About Jesus    Steve Sweetman

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This Section - Chapter 22:30 and 23

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ch. 22:30-23:11    ch. 23:12-22    ch. 23:23-35

Before The Sanhedrin (ch. 22:30 Ė 23:11)

In verse 30, Paul had his chains removed from him.  The captain
of the guards wanted to get to the bottom of this matter.  He wanted to know why the Jews wanted Paul dead, so he called the chief priest and the whole Sanhedrin together. 

The Sanhedrin is a group of 70 or 71 men, depending on what commentator you read.  Rome allowed the Jews to have a certain measure of autonomy in Judea, and especially in Jerusalem.  These men might be compared to a parliament.  They were the rulers of the Jews in certain matters.  They could arrest, imprison, but not execute those they considered criminal.     

In verse 1 of chapter 23 Paul now gets a chance to defend himself before the Jewish Sanhedrin and the Roman authorities.   Luke says that he looked "straight at the Sanhedrin".  Possibly Paul was studying the faces of those he was talking to.  He might have known some of them from his pre-conversion days. 

He calls them brothers because they are fellow Jews, not because they are brothers in the Lord.

The first thing that Paul says is that he has "a good conscience" before God.  He had done all that God required of him up to that date.  As far as Paul was concerned, he lived his life in a way that was pleasing to God, although those listening would question that point.  This should be the mentality for all Christians.  

It is clear that the high priest was angry with Paul from the very beginning.  Paul hardly had a chance to say anything.  In verse 2 the high priest had him slapped in the face. 

In verse 3 we note that Paul did not appreciate being hit in the face.  Paul was clearly upset.  He called those in his presence white washed walls.  This is an idiom meaning that they were hypocrites.  A white washed wall looked nice and clean but it was still dirty below its white new finish on it.

Paul was right on when he said that the Jewish leadership accused him of not upholding the Law while at the same time they broke the Law by having him being struck in the face.  This is why Paul viewed these men as hypocrites.

In verse 4 we see that Paul was rebuked for calling the chief priest a white washed wall.  The text calls Ananias, the high priest, "God's priest".  He might well have been a high priest but he certainly wasn't God's high priest.

In verse 5 Paul turns a bit apologetic.  He did not realize that Ananias was the high priest, and, he knew the Scripture taught that no one should speak evil of the high priest. (Exodus 22:28)  I think that if Paul had have known that Ananias was the high priest he would not have talked as he did.  I believe that even though Paul did not consider  Ananias to be a man of God, he still had respect for the position of high priest or else he wouldn't have said what he said here.   I think as Christians we can learn from this.  We may disagree with any kind of leadership.  It may be civil leaders or it may be Christian leaders, whatever the case, we must be respectful.  That doesn't mean we hold back the truth, because we don't.  We speak the truth in love.  We speak the truth in a respectful way even if the respect is not returned to us, as seen here.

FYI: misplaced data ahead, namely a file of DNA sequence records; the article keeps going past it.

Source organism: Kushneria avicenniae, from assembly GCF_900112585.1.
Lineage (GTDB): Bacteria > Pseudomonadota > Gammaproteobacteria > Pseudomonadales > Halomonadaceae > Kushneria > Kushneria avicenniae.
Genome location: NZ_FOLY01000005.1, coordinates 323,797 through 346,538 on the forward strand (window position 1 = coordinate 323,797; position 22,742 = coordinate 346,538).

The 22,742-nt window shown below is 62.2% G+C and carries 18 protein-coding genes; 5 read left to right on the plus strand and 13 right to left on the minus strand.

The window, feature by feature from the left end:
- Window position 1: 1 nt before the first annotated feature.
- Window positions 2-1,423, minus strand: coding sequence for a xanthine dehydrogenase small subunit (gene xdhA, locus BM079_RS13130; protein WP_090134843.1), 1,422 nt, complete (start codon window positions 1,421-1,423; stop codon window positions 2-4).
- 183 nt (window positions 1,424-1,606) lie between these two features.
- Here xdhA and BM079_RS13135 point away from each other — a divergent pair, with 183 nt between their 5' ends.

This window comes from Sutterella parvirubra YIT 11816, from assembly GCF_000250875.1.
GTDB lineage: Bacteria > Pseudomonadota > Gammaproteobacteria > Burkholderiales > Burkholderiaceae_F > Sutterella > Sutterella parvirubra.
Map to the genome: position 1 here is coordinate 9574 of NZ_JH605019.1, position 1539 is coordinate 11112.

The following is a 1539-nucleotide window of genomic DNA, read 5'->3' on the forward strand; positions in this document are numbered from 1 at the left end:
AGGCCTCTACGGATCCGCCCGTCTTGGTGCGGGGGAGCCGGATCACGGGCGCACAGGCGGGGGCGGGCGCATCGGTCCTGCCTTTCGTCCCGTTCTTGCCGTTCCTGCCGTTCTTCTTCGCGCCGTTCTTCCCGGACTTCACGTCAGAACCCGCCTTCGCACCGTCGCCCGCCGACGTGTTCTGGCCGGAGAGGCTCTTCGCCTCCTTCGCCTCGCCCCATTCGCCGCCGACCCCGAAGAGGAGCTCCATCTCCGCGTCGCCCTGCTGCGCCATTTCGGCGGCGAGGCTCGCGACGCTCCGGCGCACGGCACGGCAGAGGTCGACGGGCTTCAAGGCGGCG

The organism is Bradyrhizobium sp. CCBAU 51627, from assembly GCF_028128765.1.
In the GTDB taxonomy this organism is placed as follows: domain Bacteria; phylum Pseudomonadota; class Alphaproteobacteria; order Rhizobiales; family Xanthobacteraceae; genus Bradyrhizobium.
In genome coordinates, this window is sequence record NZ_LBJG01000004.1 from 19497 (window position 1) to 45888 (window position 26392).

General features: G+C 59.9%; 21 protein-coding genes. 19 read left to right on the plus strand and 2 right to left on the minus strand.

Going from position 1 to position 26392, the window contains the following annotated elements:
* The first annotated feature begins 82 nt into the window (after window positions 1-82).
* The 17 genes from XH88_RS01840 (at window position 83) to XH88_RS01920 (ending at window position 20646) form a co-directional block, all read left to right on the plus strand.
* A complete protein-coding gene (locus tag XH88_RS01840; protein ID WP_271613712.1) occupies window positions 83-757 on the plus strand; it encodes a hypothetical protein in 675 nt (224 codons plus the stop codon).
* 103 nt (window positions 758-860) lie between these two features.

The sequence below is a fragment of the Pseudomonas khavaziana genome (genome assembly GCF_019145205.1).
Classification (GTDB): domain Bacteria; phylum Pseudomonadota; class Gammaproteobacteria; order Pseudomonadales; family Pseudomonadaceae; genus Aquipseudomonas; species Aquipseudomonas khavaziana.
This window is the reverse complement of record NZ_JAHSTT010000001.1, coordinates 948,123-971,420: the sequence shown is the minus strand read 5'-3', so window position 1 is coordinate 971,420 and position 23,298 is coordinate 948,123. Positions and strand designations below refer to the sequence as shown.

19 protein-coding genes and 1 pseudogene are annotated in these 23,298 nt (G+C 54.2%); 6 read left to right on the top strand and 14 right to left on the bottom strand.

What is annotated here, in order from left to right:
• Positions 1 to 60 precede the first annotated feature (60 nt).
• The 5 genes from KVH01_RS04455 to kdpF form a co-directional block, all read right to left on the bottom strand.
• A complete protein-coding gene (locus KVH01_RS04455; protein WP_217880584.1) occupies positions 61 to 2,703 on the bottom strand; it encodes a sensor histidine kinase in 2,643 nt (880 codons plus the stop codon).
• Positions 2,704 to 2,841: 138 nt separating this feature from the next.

We see Paul's craftiness at work in verse 6.  He knew there were both Sadducees and Pharisees in the Sanhedrin.  These two groups differed in their theology in many respects.  One way in which they differed concerned the resurrection of the dead.  That Sadducees did not believe in the resurrection of the dead.  Once you die, that's it. The Pharisees did believe that there was life after death. 

With this in mind Paul told them that he was a Pharisee and the reason why he was arrested was solely due to the fact that he believed in the resurrection of the dead.  I think Paul was hoping this would split the group in half.  The Pharisees would take his side on this issue while the Sadducees would oppose him.  At that point he would have hoped the Pharisees would drop their case against him. 

You seldom see Paul calling himself a Pharisee after he became a Christian, but he does here, and, it was only part of his defense.  He didn't go around preaching the Law as a good Pharisee would.  He only said this as a means to divide his opposition, and once divided, would fall.     

We see in verses 9 and 10 that Paul's plan worked.  The Sanhedrin was divided and they were arguing vigorously with each other.  Things were getting serious and violent as passions rose.  Things got so violent between the Pharisees and the Sadducees that the captain of the guard had to send his soldiers to get Paul.  He was afraid that Paul would be torn apart by the violence that he saw taking place. So the soldiers took Paul back to the barracks.

One Thing we can learn here is that in a debate, Christians can be crafty, as Paul was.  There's no need to take a back seat to our opposition. 

Another thing we see here is that religion apart from Jesus and the Holy Spirit can get pretty nasty.  You see this over and over throughout the centuries, and that includes so-called Christianity, as seen in what has been called the dark ages.  The sad fact of the matter is that we still see it today, even in so-called Evangelical circles.